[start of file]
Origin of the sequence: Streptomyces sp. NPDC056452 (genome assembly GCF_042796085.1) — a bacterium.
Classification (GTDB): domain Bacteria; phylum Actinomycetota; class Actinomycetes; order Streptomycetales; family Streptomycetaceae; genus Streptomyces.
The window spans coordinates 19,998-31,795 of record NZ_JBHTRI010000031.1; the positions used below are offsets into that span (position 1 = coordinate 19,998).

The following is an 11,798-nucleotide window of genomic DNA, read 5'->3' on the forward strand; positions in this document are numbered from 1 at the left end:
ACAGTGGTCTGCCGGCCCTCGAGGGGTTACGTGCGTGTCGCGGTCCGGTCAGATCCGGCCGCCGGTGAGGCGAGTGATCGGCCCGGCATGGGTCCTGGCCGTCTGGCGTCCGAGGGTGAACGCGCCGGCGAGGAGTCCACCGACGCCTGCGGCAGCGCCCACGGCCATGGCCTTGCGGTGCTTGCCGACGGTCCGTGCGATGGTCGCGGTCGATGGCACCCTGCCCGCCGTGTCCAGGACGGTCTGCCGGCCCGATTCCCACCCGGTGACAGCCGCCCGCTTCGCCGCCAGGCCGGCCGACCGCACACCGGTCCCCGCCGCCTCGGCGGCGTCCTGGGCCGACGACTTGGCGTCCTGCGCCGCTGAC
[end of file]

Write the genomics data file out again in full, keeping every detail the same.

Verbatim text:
Origin of the sequence: Streptomyces sp. NPDC056452 (genome assembly GCF_042796085.1) — a bacterium.
Classification (GTDB): domain Bacteria; phylum Actinomycetota; class Actinomycetes; order Streptomycetales; family Streptomycetaceae; genus Streptomyces.
The window spans coordinates 19,998-31,795 of record NZ_JBHTRI010000031.1; the positions used below are offsets into that span (position 1 = coordinate 19,998).

The following is an 11,798-nucleotide window of genomic DNA, read 5'->3' on the forward strand; positions in this document are numbered from 1 at the left end:
ACAGTGGTCTGCCGGCCCTCGAGGGGTTACGTGCGTGTCGCGGTCCGGTCAGATCCGGCCGCCGGTGAGGCGAGTGATCGGCCCGGCATGGGTCCTGGCCGTCTGGCGTCCGAGGGTGAACGCGCCGGCGAGGAGTCCACCGACGCCTGCGGCAGCGCCCACGGCCATGGCCTTGCGGTGCTTGCCGACGGTCCGTGCGATGGTCGCGGTCGATGGCACCCTGCCCGCCGTGTCCAGGACGGTCTGCCGGCCCGATTCCCACCCGGTGACAGCCGCCCGCTTCGCCGCCAGGCCGGCCGACCGCACACCGGTCCCCGCCGCCTCGGCGGCGTCCTGGGCCGACGACTTGGCGTCCTGCGCCGCTGAC